How an Editors’ Note Fueled Another Kate Conspiracy Theory

When Catherine, Princess of Wales, announced that she had been diagnosed with cancer last month, it seemed to quell the rumors that had swirled over her stepping back from public life.

Not for everyone. With disinformation spreading fast online, at times amplified by hostile states, some social media users were primed for skepticism. A note from Getty Images beside the video announcement, released on March 22, said it “may not adhere” to its editorial policy and fanned more conspiracy theories over the video’s authenticity.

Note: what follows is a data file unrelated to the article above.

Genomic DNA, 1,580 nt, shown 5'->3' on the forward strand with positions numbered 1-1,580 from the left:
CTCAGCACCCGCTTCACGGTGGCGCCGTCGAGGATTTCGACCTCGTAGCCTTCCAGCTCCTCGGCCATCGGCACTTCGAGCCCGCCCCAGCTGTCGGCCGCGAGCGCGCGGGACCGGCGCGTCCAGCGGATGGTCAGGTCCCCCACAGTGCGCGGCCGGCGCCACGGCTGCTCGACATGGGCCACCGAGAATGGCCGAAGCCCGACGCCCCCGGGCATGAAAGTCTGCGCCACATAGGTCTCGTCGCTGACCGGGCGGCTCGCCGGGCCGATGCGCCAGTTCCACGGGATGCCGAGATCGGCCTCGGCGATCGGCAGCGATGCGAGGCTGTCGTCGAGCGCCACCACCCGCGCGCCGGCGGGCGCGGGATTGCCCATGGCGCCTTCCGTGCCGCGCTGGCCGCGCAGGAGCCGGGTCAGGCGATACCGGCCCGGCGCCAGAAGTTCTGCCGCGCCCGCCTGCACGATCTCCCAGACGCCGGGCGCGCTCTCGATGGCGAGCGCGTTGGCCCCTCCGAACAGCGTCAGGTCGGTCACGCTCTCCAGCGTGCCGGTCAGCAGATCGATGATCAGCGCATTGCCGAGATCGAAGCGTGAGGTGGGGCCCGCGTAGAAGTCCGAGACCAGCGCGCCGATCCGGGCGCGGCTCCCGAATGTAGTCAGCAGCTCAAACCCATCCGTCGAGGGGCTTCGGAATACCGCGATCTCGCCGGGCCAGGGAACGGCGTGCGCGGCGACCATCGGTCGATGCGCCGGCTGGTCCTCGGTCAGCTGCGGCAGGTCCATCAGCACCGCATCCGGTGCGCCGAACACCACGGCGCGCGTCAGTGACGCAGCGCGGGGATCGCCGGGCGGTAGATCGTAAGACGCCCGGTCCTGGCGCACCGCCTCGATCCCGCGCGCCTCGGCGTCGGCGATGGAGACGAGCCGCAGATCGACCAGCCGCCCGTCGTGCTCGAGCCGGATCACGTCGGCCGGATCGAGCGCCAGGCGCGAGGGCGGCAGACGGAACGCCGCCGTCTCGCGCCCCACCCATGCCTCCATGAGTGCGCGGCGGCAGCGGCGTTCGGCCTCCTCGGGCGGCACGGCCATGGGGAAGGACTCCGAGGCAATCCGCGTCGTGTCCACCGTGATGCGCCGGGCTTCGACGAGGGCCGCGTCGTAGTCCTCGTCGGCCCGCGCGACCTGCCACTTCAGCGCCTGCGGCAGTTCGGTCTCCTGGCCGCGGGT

There is no evidence, according to researchers, that the video is a deepfake, and agencies routinely attach such notes to content given to them by third parties.

With images easy to manipulate, researchers say that news agencies are being transparent about the source of their content.

Getty says the caption is a standard editors’ note.

The editors’ note, added along with other details, including that Kensington Palace had handed out the video, was short: “This Handout clip was provided by a third-party organization and may not adhere to Getty Images’ editorial policy,” it read.

That disclaimer is not unique to this video. A spokeswoman for Getty Images said on Wednesday that it added a “standard editor’s note” to any content provided by third-party organizations. Other agencies also use such notes routinely for clarity.

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